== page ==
Roundtable: Should Toronto Maple Leafs Management Trade Or Fire Someone?

TORONTO, ON - SEPTEMBER 4: Toronto Maple Leafs GM Kyle Dubas during interview with Bruce Arthur (Andrew Francis Wallace/Toronto Star via Getty Images)
TORONTO, ON - SEPTEMBER 4: Toronto Maple Leafs GM Kyle Dubas during interview with Bruce Arthur (Andrew Francis Wallace/Toronto Star via Getty Images) /
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TORONTO, ON – OCTOBER 7: Toronto Maple Leafs head coach Mike Babcock
TORONTO, ON – OCTOBER 7: Toronto Maple Leafs head coach Mike Babcock /

Erin McKenzee

Though I’ve been pondering this question since before the season started and was pretty sure of my answer already, I wanted to wait until after Saturday’s game against Montreal to put it into words. Why? Because it was the latter half of a back-to-back that we, of course, lost.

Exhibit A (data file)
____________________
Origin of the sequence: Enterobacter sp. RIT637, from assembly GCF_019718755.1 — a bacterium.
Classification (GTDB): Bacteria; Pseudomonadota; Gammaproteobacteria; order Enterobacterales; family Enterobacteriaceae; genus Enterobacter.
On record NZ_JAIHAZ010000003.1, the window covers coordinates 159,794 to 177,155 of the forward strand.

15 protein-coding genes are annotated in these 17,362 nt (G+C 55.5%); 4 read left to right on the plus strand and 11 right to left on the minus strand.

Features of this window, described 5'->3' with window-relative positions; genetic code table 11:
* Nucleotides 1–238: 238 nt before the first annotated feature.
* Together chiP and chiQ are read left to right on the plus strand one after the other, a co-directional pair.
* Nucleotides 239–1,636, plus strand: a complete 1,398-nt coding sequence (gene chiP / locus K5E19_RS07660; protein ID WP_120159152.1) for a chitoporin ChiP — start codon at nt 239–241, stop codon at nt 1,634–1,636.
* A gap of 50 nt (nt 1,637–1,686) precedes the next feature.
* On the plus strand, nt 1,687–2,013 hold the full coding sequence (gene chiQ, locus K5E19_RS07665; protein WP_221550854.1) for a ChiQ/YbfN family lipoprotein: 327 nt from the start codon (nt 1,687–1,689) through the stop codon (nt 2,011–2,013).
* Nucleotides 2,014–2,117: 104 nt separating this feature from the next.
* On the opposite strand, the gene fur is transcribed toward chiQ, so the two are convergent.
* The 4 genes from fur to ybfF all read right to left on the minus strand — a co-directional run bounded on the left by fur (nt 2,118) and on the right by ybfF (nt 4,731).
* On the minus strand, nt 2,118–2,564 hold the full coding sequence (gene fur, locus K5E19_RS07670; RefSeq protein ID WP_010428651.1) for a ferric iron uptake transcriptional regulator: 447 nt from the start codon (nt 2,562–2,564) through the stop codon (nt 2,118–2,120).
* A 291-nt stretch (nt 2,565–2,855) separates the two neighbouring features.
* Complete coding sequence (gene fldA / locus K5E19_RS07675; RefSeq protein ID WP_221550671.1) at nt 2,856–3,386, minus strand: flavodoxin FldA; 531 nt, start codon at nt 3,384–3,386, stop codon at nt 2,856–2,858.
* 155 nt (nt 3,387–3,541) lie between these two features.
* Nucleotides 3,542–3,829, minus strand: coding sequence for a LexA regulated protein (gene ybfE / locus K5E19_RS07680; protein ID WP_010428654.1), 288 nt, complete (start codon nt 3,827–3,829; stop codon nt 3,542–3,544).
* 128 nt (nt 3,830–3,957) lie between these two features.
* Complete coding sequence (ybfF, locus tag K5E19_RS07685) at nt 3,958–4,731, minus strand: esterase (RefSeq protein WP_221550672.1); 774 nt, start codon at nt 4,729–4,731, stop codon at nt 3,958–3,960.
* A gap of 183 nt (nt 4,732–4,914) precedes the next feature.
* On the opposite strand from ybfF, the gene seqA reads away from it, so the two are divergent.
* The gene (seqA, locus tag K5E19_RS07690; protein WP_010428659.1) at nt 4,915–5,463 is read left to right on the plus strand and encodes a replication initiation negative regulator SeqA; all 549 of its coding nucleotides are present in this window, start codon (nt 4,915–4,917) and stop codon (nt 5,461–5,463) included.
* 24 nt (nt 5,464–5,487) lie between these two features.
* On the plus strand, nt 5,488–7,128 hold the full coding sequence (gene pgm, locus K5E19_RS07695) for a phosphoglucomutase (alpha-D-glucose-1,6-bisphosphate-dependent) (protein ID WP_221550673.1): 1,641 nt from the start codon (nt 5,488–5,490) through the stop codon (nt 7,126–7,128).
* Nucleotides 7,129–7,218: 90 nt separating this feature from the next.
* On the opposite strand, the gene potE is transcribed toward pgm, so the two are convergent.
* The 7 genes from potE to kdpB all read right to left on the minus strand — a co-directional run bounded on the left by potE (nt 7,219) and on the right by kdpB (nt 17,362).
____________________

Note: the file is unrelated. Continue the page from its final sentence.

Before the game, coach Mike Babcock flashed a new fashion look (a vest) to the cameras and claimed it was his way of bringing luck to the Toronto Maple Leafs. In reference to every single back-to-back they’ve had this season, he used the words “We haven’t exactly been sailing.”

No, Mike. You haven’t.

This preposterous decision to constantly play Freddie on the first night and Hutchinson (last year, Sparks) on the second is not only frustrating, it’s petty. Babcock said it himself – their back-to-back’s suck – so either he’s incredibly unintelligent, which I doubt he is, or he’s continuing to do this to anger upper management into answering to him. High school drama at its finest.

“So can you imagine if you lost Game 1 and then you went to Game 2 tired?” Babcock said this week, via Sportsnet. “I don’t know, the investment makes no sense to me whatsoever.”

What about losing Game 1, going into Game 2 tired, but having your starting goalie behind you? Wouldn’t that have been nice on Tuesday when the Leafs had already lost to Columbus with Freddie and then lost to Boston with Hutchinson?

I was once Team Babcock and held his Stanley Cup, Olympics golds, and world championship titles on a pedestal despite all the questionable decisions he made with the Toronto Maple Leafs. Now, none of that is enough to defend him and his reluctance to change anything about the way he coaches. It’s time for Babcock to go.